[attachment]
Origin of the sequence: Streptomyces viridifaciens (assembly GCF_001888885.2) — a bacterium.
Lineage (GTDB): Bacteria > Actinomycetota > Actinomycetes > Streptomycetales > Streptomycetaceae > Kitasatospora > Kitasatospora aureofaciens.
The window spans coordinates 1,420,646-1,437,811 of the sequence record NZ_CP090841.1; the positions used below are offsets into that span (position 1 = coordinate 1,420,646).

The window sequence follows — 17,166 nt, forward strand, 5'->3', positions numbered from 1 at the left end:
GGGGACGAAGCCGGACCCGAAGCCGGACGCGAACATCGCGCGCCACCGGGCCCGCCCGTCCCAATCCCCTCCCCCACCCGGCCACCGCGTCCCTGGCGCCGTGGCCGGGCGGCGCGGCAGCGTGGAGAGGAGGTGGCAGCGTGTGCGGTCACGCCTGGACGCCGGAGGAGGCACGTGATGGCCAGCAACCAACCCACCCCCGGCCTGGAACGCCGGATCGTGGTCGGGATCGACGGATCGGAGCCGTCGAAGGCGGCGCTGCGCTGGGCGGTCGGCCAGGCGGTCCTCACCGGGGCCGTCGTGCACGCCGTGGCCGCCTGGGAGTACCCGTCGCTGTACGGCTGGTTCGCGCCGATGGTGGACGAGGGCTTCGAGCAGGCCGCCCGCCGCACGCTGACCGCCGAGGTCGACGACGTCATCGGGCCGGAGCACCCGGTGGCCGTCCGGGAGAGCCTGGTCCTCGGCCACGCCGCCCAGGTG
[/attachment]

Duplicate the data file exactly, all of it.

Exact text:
Origin of the sequence: Streptomyces viridifaciens (assembly GCF_001888885.2) — a bacterium.
Lineage (GTDB): Bacteria > Actinomycetota > Actinomycetes > Streptomycetales > Streptomycetaceae > Kitasatospora > Kitasatospora aureofaciens.
The window spans coordinates 1,420,646-1,437,811 of the sequence record NZ_CP090841.1; the positions used below are offsets into that span (position 1 = coordinate 1,420,646).

The window sequence follows — 17,166 nt, forward strand, 5'->3', positions numbered from 1 at the left end:
GGGGACGAAGCCGGACCCGAAGCCGGACGCGAACATCGCGCGCCACCGGGCCCGCCCGTCCCAATCCCCTCCCCCACCCGGCCACCGCGTCCCTGGCGCCGTGGCCGGGCGGCGCGGCAGCGTGGAGAGGAGGTGGCAGCGTGTGCGGTCACGCCTGGACGCCGGAGGAGGCACGTGATGGCCAGCAACCAACCCACCCCCGGCCTGGAACGCCGGATCGTGGTCGGGATCGACGGATCGGAGCCGTCGAAGGCGGCGCTGCGCTGGGCGGTCGGCCAGGCGGTCCTCACCGGGGCCGTCGTGCACGCCGTGGCCGCCTGGGAGTACCCGTCGCTGTACGGCTGGTTCGCGCCGATGGTGGACGAGGGCTTCGAGCAGGCCGCCCGCCGCACGCTGACCGCCGAGGTCGACGACGTCATCGGGCCGGAGCACCCGGTGGCCGTCCGGGAGAGCCTGGTCCTCGGCCACGCCGCCCAGGTG